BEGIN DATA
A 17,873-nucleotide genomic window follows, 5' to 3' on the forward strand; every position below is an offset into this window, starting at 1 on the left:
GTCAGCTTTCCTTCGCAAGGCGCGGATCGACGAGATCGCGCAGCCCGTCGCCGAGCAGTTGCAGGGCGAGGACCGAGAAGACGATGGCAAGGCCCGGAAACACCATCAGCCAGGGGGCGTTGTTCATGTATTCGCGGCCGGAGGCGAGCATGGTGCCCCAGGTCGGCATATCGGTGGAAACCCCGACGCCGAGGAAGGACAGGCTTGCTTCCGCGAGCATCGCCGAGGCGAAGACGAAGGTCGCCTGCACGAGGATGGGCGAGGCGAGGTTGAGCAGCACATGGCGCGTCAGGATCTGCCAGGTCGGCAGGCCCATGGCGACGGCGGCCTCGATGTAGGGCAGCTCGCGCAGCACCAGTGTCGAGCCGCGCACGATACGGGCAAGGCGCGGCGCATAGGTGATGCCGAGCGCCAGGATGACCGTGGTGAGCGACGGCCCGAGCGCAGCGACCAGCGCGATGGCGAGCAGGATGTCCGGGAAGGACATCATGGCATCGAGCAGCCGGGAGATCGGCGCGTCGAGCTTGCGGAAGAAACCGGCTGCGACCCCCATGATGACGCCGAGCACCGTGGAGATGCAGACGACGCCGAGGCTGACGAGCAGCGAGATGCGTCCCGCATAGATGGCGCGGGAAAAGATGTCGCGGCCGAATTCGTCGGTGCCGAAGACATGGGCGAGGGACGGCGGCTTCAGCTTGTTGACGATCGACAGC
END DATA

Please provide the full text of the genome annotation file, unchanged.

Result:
A 17,873-nucleotide genomic window follows, 5' to 3' on the forward strand; every position below is an offset into this window, starting at 1 on the left:
GTCAGCTTTCCTTCGCAAGGCGCGGATCGACGAGATCGCGCAGCCCGTCGCCGAGCAGTTGCAGGGCGAGGACCGAGAAGACGATGGCAAGGCCCGGAAACACCATCAGCCAGGGGGCGTTGTTCATGTATTCGCGGCCGGAGGCGAGCATGGTGCCCCAGGTCGGCATATCGGTGGAAACCCCGACGCCGAGGAAGGACAGGCTTGCTTCCGCGAGCATCGCCGAGGCGAAGACGAAGGTCGCCTGCACGAGGATGGGCGAGGCGAGGTTGAGCAGCACATGGCGCGTCAGGATCTGCCAGGTCGGCAGGCCCATGGCGACGGCGGCCTCGATGTAGGGCAGCTCGCGCAGCACCAGTGTCGAGCCGCGCACGATACGGGCAAGGCGCGGCGCATAGGTGATGCCGAGCGCCAGGATGACCGTGGTGAGCGACGGCCCGAGCGCAGCGACCAGCGCGATGGCGAGCAGGATGTCCGGGAAGGACATCATGGCATCGAGCAGCCGGGAGATCGGCGCGTCGAGCTTGCGGAAGAAACCGGCTGCGACCCCCATGATGACGCCGAGCACCGTGGAGATGCAGACGACGCCGAGGCTGACGAGCAGCGAGATGCGTCCCGCATAGATGGCGCGGGAAAAGATGTCGCGGCCGAATTCGTCGGTGCCGAAGACATGGGCGAGGGACGGCGGCTTCAGCTTGTTGACGATCGACAGC